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1. The Arno Motor Company of Coventry 1908-1916, by Damien Kimberley
2. The Beech on Wheels, by Derek Robinson and forum member Foxcote
3. A brief history of Saint Osburg's, in pictures, by Damien Kimberley
4. The Brough Superior, by Damien Kimberley
5. Coventry Volunteer Fire Brigade - Illustrated London News, Jan 4th 1862
6. Coventry's Great Flood - London Daily Graphic, 2nd January 1901
7. Coventry's Rich Heritage, by Pete Walters
8. Coventry, the Home of the Cycle Trade - 1886 magazine article
9. Coventry, the Silk Trade and the Horsfall family, by Ian West
10. D-Day and Monty's Staff Car, by Paul Maddocks
11. The Dragoon Cycle Company of Coventry, by Damien Kimberley
12. Edwin Brown, Victorian Animal Artist, by Stephen Catton
13. The First Tudor Feast, by Richard Ball
14. The Great Flood of December 1900, and the lost Bridges, by Damien Kimberley
15. Henry Cave, and the 'Lady' Autocar of 1899, by Damien Kimberley
16. Let's talk about Rex, by Damien Kimberley
17. The Lion Bicycle Company of Coventry & Wolverhampton 1877-1882, by Damien Kimberley
18. Miss Bashford, a Teacher's Tale, by Simon Shaw
19. Motor Panels (Coventry) Ltd, by Damien Kimberley
20. The New Bablake Schools - 1889 article
21. New Drinking Fountain at Coventry - 17 Sep 1859
22. Not Forgotten, the 1939 IRA bomb attack, by Simon Shaw
23. Phil Silvers Archival Museum, by Paul Maddocks
24. Proposal for St. Michael's Campanile c1890
25. Public Baths - The Building News, Jan 24th 1896
26. The Saint Joseph the Worker parish in Coventry, by Terence Richards - Part 1
27. The Saint Joseph the Worker parish in Coventry, by Terence Richards - Part 2
28. The Saint Joseph the Worker parish in Coventry, by Terence Richards - Part 3
29. A short history of Coventry's Theatres and Cinemas, by Bill Birch
30. Sixty Years of Cycling - 1897 magazine article
31. The sound that almost killed my Dad in the War!, by Paul Maddocks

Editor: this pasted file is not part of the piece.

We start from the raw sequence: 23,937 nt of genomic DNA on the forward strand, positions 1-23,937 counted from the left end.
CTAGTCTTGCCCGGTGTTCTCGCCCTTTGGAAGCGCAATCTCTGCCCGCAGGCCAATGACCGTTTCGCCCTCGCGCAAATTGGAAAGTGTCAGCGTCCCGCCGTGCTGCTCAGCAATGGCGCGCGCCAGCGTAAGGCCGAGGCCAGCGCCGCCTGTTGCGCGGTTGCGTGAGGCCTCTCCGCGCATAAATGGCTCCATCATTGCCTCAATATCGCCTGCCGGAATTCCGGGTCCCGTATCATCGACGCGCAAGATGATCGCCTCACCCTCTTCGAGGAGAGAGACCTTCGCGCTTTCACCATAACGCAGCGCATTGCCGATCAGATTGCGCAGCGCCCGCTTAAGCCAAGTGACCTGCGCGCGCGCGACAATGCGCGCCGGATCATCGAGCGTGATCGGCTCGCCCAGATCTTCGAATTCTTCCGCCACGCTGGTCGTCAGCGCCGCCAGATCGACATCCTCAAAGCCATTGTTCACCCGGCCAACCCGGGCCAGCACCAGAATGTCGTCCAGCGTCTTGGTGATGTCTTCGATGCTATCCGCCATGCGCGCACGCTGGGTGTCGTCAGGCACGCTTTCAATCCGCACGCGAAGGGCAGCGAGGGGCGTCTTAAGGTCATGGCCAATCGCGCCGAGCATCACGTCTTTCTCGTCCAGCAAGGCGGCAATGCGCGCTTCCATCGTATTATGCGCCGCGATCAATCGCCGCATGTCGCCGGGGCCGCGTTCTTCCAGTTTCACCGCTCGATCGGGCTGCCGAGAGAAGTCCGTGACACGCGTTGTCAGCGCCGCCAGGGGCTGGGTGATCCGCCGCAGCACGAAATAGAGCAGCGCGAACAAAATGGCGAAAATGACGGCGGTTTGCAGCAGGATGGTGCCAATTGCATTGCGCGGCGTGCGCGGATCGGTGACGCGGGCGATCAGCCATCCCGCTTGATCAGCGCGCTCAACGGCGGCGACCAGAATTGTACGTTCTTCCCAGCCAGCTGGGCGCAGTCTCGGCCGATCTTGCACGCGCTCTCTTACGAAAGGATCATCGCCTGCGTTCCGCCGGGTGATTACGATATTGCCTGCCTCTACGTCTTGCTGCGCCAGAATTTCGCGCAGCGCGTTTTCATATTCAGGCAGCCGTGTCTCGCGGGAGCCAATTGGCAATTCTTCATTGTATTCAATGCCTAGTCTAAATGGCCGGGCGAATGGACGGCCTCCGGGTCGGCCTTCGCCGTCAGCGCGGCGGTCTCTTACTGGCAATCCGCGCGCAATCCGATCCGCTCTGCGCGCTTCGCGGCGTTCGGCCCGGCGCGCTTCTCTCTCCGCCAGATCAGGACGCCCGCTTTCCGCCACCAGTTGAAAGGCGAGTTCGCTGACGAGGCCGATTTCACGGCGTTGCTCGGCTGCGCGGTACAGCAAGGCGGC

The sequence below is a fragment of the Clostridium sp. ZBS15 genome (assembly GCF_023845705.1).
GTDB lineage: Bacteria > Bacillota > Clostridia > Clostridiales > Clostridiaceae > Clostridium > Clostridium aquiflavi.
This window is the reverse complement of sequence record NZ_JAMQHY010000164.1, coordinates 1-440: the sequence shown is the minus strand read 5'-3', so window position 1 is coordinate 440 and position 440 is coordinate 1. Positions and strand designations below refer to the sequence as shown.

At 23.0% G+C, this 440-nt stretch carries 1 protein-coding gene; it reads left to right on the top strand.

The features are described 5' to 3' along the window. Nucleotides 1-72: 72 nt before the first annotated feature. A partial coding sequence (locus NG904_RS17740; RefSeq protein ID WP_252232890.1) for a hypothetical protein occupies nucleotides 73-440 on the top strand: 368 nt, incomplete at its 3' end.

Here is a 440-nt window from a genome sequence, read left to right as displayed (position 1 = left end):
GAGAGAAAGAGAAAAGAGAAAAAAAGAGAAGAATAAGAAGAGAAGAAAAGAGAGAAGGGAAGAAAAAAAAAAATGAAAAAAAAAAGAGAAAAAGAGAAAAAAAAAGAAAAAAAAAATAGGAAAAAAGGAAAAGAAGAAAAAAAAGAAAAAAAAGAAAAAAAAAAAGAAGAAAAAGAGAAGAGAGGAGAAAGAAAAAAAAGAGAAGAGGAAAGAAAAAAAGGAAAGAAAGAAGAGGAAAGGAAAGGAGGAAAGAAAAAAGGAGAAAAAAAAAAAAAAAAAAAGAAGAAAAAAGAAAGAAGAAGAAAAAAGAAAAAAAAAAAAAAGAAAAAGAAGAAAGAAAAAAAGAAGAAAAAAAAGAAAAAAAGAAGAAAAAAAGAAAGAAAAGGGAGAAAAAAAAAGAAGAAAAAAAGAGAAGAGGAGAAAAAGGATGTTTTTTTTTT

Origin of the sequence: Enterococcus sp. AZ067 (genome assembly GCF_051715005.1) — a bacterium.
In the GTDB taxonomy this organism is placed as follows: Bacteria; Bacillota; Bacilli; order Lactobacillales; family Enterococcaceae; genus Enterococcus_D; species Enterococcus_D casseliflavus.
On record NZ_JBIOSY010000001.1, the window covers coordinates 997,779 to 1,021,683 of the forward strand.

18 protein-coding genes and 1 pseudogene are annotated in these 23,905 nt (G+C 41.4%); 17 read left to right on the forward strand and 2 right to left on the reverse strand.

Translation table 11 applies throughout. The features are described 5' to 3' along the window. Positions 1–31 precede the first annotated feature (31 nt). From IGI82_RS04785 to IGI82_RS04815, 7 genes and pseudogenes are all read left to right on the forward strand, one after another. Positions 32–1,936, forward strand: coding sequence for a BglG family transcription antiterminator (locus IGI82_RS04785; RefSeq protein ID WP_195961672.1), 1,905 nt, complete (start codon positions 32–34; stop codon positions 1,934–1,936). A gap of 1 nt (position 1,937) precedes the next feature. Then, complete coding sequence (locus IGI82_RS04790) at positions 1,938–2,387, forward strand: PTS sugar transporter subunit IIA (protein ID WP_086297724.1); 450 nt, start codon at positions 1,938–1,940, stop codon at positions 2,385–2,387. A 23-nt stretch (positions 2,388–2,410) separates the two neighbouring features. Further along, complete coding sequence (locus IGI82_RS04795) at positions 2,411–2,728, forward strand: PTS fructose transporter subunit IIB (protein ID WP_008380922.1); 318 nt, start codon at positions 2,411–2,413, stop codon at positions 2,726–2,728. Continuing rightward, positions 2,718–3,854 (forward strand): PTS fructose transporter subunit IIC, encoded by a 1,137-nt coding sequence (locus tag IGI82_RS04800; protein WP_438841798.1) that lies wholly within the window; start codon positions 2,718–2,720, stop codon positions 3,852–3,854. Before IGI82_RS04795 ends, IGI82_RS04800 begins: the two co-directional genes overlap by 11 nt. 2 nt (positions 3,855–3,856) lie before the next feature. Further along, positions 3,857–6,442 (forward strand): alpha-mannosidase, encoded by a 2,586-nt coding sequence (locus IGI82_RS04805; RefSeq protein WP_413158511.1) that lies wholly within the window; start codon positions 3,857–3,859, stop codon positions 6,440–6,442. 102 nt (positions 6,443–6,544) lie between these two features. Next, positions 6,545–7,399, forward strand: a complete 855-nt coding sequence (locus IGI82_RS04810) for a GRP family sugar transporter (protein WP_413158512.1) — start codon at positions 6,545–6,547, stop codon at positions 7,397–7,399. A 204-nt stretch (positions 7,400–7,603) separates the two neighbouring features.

32. The Tapestry and its Hidden Secret, by Paul Maddocks
33. Transport Museum pt.1 - How the Queen's 1977 visit sowed the seed, by Paul Maddocks
34. Transport Museum pt.2 - New Hales Street Entrance in 1985, by Paul Maddocks
35. Transport Museum pt.3 - Creating the Blitz Experience, by Paul Maddocks
36. Transport Museum pt.4 - Coventry's Land Speed Record Cars, by Paul Maddocks
37. Transport Museum pt.5 - The 1987 F.A. Cup Winners' Sky Blue Bus, by Paul Maddocks
38. Transport Museum pt.6 - The Royal Cars, by Paul Maddocks
39. What links a Spitfire's landing gear to a baby buggy? by Paul Maddocks
40. What links R2D2 to a Coventry Hydrogen/Electric cab company? by Paul Maddocks
41. Whitefriars Gatehouse and Toy Museum, by Paul Maddocks
42. WW1 and Wyley of Charterhouse, by Paul Maddocks
43. 1930s Austin's Monthly Magazine articles, by John Bailey Shelton MBE
44. Plan for the City Centre - The Architect and Building News, 21st March 1941

A short history of Coventry's Theatres and Cinemas, by Bill Birch

Written in 1985 by our Dad, and word processed in loving memory of our dear Dad, William (Bill) Birch (1911-1990) who lived in Coventry for most of his life and who, like me loved the city. Submitted by his youngest daughter, Wendy Lloyd (nee Birch), in 2021.

Coventry Hippodrome, Hales Street

Second Hippodrome, c1910
The second Hippodrome, c1910.

The first hippodrome was opened on the Pool Meadow (now the bus station). It was a circular, corrugated iron building. Variety turns, circus acts and about 1905 short films were included in the programme. It was closed in 1906.

The second hippodrome was built opposite the Pool Meadow and next to the Swanswell gate. (Now part of Lady Herbert's garden.) It opened on Monday December 31st 1906 and continued until 1937, with many stars appearing, including Charlie Chaplin, George Robey and many good revues and musical shows. The last show was a variety show with Tommy Handley at the top of the bill in his famous sketch "The Disorderly Room". It closed on Saturday 31st October, 1937.

Third Hippodrome, 1938
The third Hippodrome, 1938.